Jiaying Gong, MD*; Junjing Wang, PhD*; Xiaomei Luo, MD; Guanmao Chen, MD; Huiyuan Huang, MD; Ruiwang Huang, PhD; Li Huang, PhD†; Ying Wang, PhD†
Background: Resting-state functional MRI (fMRI) studies have provided much evidence for abnormal intrinsic brain activity in schizophrenia, but results have been inconsistent.
Methods: We conducted a meta-analysis of whole-brain, resting-state fMRI studies that explored differences in amplitude of low-frequency fluctuation (ALFF) between people with schizophrenia (including first episode and chronic) and healthy controls.
Results: A systematic literature search identified 24 studies comparing a total of 1249 people with schizophrenia and 1179 healthy controls. Overall, patients with schizophrenia displayed decreased ALFF in the bilateral postcentral gyrus, bilateral precuneus, left inferior parietal gyri and right occipital lobe, and increased ALFF in the right putamen, right inferior frontal gyrus, left inferior temporal gyrus and right anterior cingulate cortex. In the subgroup analysis, patients with first-episode schizophrenia demonstrated decreased ALFF in the bilateral inferior parietal gyri, right precuneus and left medial prefrontal cortex, and increased ALFF in the bilateral putamen and bilateral occipital gyrus. Patients with chronic schizophrenia showed decreased ALFF in the bilateral postcentral gyrus, left precuneus and right occipital gyrus, and increased ALFF in the bilateral inferior frontal gyri, bilateral superior frontal gyrus, left amygdala, left inferior temporal gyrus, right anterior cingulate cortex and left insula.
Limitations: The small sample size of our subgroup analysis, predominantly Asian samples, processing steps and publication bias could have limited the accuracy of the results.
Conclusion: Our comprehensive meta-analysis suggests that findings of aberrant regional intrinsic brain activity during the initial stages of schizophrenia, and much more widespread damage with the progression of disease, may contribute to our understanding of the progressive pathophysiology of schizophrenia.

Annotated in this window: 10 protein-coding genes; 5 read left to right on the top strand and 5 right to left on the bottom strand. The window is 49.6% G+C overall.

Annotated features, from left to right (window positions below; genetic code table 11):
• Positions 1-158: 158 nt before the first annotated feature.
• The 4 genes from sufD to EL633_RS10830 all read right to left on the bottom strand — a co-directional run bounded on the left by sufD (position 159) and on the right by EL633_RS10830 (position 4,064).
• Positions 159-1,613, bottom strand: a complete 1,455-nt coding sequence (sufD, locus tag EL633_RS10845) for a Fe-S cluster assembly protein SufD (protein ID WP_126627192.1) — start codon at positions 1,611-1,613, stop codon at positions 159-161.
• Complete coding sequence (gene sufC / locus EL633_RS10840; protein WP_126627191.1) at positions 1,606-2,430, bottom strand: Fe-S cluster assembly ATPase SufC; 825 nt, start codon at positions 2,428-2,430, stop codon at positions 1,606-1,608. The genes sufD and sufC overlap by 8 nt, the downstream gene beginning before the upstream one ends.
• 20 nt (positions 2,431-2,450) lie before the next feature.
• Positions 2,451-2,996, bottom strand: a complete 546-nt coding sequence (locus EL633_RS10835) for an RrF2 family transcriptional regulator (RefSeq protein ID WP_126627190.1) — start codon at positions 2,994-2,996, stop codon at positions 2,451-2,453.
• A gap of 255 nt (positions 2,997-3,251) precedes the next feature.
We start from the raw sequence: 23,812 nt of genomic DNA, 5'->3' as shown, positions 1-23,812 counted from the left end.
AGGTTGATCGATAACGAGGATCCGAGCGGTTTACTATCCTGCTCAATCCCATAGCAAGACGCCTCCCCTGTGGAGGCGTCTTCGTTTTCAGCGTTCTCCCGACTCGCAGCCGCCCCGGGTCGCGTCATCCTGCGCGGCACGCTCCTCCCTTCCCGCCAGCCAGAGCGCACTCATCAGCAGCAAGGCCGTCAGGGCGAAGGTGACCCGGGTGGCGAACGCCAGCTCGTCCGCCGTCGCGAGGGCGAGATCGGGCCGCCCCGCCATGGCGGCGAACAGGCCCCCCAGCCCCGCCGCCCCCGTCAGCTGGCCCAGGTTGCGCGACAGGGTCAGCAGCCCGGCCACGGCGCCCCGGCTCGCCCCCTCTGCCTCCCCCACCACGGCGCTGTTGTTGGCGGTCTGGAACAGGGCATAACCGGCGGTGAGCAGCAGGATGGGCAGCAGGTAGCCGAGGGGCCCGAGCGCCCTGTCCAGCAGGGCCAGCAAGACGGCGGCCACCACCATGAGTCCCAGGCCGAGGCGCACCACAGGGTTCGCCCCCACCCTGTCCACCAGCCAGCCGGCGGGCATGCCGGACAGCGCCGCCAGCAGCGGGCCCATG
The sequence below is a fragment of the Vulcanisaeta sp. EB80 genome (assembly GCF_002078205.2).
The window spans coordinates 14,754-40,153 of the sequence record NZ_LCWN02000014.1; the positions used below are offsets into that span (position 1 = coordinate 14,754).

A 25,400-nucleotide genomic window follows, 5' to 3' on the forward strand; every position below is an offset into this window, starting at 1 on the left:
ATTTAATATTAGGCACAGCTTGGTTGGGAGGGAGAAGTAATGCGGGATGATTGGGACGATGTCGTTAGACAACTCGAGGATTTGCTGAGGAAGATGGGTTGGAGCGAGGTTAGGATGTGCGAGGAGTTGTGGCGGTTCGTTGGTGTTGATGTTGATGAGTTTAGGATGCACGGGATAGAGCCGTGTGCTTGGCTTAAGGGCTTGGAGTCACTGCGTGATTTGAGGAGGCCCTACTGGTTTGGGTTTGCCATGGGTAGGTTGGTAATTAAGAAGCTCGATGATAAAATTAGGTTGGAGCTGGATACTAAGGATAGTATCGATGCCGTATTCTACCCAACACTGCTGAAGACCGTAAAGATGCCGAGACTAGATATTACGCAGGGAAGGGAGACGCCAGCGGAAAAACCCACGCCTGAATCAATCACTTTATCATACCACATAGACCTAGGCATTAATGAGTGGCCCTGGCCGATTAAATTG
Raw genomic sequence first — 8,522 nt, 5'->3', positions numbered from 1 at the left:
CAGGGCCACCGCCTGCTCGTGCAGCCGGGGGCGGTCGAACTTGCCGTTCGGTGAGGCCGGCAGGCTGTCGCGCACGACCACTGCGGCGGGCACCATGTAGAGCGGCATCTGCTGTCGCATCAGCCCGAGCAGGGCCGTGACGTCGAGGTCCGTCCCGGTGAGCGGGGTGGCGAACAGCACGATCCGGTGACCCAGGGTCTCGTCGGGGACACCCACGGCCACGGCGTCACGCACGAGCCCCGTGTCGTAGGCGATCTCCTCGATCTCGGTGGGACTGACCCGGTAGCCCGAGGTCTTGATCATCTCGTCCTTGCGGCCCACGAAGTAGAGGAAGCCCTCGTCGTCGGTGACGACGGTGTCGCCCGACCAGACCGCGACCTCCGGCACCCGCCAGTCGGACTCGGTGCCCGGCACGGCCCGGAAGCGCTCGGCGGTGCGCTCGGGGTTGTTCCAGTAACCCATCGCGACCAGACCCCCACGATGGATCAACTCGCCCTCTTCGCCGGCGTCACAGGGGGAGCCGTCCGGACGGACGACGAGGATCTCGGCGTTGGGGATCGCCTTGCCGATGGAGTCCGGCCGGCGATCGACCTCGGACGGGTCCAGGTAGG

Submitted Dec. 8, 2018; Revised Mar. 1, 2019; Accepted May 5, 2019; Published online Oct. 3, 2019
*†These authors contributed equally to this work.
Affiliations: From the Medical Imaging Center, First Affiliated Hospital of Jinan University, Guangzhou China (Gong, Luo, Chen, Huang, Wang); the Department of Radiology, Six Affiliated Hospital of Sun Yat-sen University, Guangzhou, China (Gong); the Department of Applied Psychology, Guangdong University of Foreign Studies, Guangzhou, China (Wang); the School of Psychology, Institute of Brain Research and Rehabilitation (IBRR), Center for the Study of Applied Psychology & MRI Center, Key Laboratory of Mental Health and Cognitive Science of Guangdong Province, South China Normal University, Guangzhou China (Huang, Huang).
Funding: The study was supported by grants from the National Natural Science Foundation of China (81671670, 81501456, 81471650 and 81801685); Planned Science and Technology Project of Guangdong Province, China (2014B020212022); Planned Science and Technology Project of Guangzhou, China (1563000653, 201508020004, 201604020007 and 201604020184); and National Natural Science Foundation of Guangdong Province, China (2018A030310003). The funding organizations played no role in study design; data collection, analysis or interpretation; writing; or decision to publish the manuscript.
Competing interests: The authors declare that they have no competing interests.
Contributors: L. Huang and Y. Wang designed the study. J. Gong and X. Luo acquired the data, which J. Wang, G. Chen, H. Huang and R. Huang analyzed. J. Gong wrote the article, which all authors reviewed. All authors approved the final version to be published and can certify that no other individuals not listed as authors have made substantial contributions to the paper.
Correspondence to: Y. Wang, Medical Imaging Center, First Affiliated Hospital of Jinan University, Guangzhou 510630, China; email@example.com